This movie made me think and feel. It’s a meditation more than a narrative, a sense of melancholy meant to wash over you. Sometimes it’s maddeningly vague but it’s also expertly acted (Keener and Burstyn are of course favourites and stand-outs). There are quiet gaps meant to be filled with your own reminiscence. You will surely relate to one ore more of the vignettes.

When we think of fire or flood threatening our homes, we think also of which valuables we’d grab if we had the time. There are two kinds of valuables: we’d grab the ones worth the most money, like the jewelry, and we’d grab the ones worth the most sentiment, like the photos. But later, sifting through the ashes, would you have regrets? Would you miss the pots and pans you’ve used to lovingly feed your family for the past thirty years? Would you miss the wallpaper you painstakingly picked out and pasted up with blood, sweat, and tears? What items are worth saving, and what items are worth leaving to someone else? What are YOUR valuables, the ones you hope to pass on, or the ones that have been left to you?

November Criminals

Addison is a precocious high school student who is only too happy to take time out from grieving his recently deceased mother to lose his virginity to elusive beauty Phoebe and apply to college. But while he’s pursuing these quintessentially teenaged dreams, a friend of his gunned down in a nearby coffee shop. Kevin is well-liked, a good student, an inquiring mind, but because he’s black the cops seem to dismiss the crime as “gang related” and Addison is crushed that no one is looking for his killer.

If it works at all, November Criminals has two likeable leads in Ansel Elgort and Chloe Grace Moretz; their chemistry makes up for some of the defects in their characters which are ENORMOUS AND UNFORGIVABLE. Ansel Elgort is tasked with playing a thoroughly hero_November-Criminals-2017unlikeable kid, and Grace-Moretz simply gets assigned the not-fully-realized female costar who heals his sadness by touching his penis. It’s not remotely their fault but November Criminals is maybe the most undercooked movie I’ve ever seen – like, on a scale from rare to well-done, it’s a bloody, oozy, thoroughly blue kind of undercooked that’s bound to give you worms. I’ve read the novel upon which it is based and half-remember it, and even that half-memory is more fulsome than the script for this thing, which feels like it’s missing about 75% of its content and 100% of what would make it understandable or good. The film offers up a small slice of the story, with an inadequate beginning and hardly any end, and such an abbreviated middle you’ll wonder if perhaps we’re still in the opening credits. But while the movie needs at least another two hours in order to tell its story, the mere thought of having to sit through a single moment more than its 85 minute run time is upsetting. This film never justifies any reason for its existence and wastes every frame of its film.

Even in a post-hipster culture, teenagers who willfully carry beepers are just knobs. White kids who become vigilantes for their black friend’s death out of sheer boredom are intolerable. This movie serves up so much that is objectionable I could hardly stand to see it all the way to the end. Maybe the teenage angst coupled with a murder mystery was supposed to invoke Veronica Mars but the movie is troubled, voiceless, neutered. Don’t bother.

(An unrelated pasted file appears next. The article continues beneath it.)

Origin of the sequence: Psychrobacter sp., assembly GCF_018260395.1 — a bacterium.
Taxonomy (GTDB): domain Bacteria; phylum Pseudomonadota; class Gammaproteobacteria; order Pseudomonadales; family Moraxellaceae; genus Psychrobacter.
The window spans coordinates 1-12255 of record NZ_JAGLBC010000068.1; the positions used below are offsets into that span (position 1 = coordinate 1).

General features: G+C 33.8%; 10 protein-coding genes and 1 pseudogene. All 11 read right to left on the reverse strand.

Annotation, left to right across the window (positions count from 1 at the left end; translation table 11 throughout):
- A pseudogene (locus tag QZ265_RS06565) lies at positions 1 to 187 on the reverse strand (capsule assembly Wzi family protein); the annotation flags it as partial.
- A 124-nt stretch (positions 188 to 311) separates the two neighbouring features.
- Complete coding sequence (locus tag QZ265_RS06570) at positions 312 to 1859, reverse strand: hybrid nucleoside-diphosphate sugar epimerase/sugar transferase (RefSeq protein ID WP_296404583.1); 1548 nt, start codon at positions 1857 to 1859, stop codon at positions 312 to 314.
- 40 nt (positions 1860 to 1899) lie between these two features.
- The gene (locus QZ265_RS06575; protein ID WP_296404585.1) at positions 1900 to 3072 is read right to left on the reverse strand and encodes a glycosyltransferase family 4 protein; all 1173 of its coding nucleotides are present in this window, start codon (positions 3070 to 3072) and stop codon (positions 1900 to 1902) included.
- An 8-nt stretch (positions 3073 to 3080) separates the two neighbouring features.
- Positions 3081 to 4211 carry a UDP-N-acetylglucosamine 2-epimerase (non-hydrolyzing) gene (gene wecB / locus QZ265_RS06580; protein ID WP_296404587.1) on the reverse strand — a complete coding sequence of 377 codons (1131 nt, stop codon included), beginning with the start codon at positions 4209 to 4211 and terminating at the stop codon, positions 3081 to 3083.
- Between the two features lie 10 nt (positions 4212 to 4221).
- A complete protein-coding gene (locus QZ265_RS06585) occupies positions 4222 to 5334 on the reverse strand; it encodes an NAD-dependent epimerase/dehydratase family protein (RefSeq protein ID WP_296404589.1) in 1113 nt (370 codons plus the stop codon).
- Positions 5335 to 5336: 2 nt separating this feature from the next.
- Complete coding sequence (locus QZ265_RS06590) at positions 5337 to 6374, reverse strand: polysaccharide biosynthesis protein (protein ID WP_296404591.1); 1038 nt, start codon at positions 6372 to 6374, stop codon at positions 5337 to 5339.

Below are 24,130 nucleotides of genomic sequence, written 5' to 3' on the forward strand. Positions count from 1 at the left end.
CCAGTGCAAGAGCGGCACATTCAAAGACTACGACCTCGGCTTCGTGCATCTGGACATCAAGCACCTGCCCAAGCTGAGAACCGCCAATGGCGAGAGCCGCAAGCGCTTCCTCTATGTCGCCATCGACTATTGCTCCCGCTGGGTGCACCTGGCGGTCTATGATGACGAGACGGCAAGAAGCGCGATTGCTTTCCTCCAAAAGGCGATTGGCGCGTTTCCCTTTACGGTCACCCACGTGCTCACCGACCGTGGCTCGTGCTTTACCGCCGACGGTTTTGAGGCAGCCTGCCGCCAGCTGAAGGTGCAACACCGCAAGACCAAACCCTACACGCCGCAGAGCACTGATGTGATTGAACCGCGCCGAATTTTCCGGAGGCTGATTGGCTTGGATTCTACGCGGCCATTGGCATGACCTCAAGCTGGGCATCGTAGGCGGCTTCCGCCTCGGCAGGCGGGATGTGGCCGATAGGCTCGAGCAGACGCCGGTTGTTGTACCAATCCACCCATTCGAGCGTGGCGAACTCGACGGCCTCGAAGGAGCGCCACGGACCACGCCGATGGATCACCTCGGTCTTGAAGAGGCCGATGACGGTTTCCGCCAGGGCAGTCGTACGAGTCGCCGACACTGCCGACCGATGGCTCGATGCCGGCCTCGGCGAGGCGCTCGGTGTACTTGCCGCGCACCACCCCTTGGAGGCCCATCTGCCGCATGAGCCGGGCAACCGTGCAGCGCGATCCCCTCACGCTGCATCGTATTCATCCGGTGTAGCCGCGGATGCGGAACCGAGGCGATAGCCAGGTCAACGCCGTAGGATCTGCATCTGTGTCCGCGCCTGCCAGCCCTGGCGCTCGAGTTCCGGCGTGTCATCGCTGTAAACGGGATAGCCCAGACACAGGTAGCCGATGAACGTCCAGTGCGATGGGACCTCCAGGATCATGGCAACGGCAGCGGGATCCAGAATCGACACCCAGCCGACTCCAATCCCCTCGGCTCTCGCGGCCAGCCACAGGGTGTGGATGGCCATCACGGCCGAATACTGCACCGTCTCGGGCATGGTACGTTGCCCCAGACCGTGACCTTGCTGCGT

Get Out

You all know I’m a chicken shit, so even though I was curious about Jordan Peele’s foray into the horror genre, I still stayed the hell away. So far 2017 has been a banner year for me in terms of a) Not peeing my pants in movie theatre seats and b) Not bursting the blood vessels in my eyes out of sheer panic. But…you all spoke so highly of it. You tricked me into thinking I could take it. I’m looking at you, Jane. ¬†She made me believe in myself, goddammit. Totally unwarranted!

The movie itself lulled me into complacency. Chris is a city boy and a photographer, and like many men, he refuses to own nice luggage (the duffel bag thing is creepy and played out guys). Nothing scary there. Daniel Kaluuya is a pleasant surprise in the lead role, affable if somewhat guarded. He strikes me as reasonable right from the beginning, which is nice in a horror film, which are usually filled with air heads who don’t know enough TO NOT GO INTO THE BASEMENT\WOODS\DARK ALLEY. When some vaguely racist shit happens to him (he’s black), he’s just shrugging it off, not because it doesn’t bother him, but because he knows the deal. This is typical bullshit. His (white) girlfriend Rose (Allison Williams), meanwhile, gets all up in arms. Because: racism! It’s news to her! But don’t worry, she says, my parents aren’t racist at all. They’re going to love you.

They don’t love him. Dad (Bradley Whitford) goes out of his way to connect racially. It’s as awkward as you’re thinking. Mom (Catherine Keener) is uneasy, and maybe a little disapproving. Brother is overzealous. The help (the only other black people for miles) ARE FUCKING CREEPY. So yeah, big surprise, Mom and Dad are a little bit racist after all, and Rose is a little bit embarrassed, and Chris is a little bit wary. Read that as: NOT WARY ENOUGH. Even though his excellent friend Rod (Lil Rel Howery) straight up warned him not to go out into suburbia. Always listen to Rod.

Chris inevitably overstays his welcome and I’ll stop there because half the fun of watching this movie is finding out how it’s going to go down. I mean, you pretty much know what’s going to happen, but you get the pleasure of seeing the twisted stuff that comes out of writer-director Jordan Peele’s mind. This whole ugly caper is a great showcase for some social commentary, and if you know Peele’s work, you know he excels at racially-based comedy. He just makes wry observations and presents them in a way we can all laugh at. Turns out he can do the same thing with horror (minus the laughing…actually, plus some laughing. Guilty laughing. Nervous laughing).

And a note about the horror: it’s not so bad. The stuff I was grumbling about up there? That happened in the first 10 minutes, and it’s probably technically not part of the horror at all. It was a dead (well, dying) deer, who was quite vocal about her displeasure. It nearly killed me. The rest was tolerable. Yes, there’s tension: loads and loads of tension (imagine meeting your girlfriend’s parents for the first time AND getting repeatedly attempted-murdered in one single weekend!). But Peele isn’t exactly trying to horrify you; he’s trying to unsettle you. And he’s doing that exceedingly well.

A big part of why this works is the excellent casting. The performances are solidly on-point at all times, sometimes downright impressive, but no one’s trying to overshadow anyone else. It’s oddly well-balanced for a horror film, and whatever little look-the-other-way moments a horror necessitates, Kaluuya is smooth enough to steer right through. The worst part of this movie is knowing that if Chris survives, he will be defying that age-old stereotype: the black guy dies first. But even if he manages to walk away from knife-wielding assassins, there’s no walking away from racism. That shit will follow you home.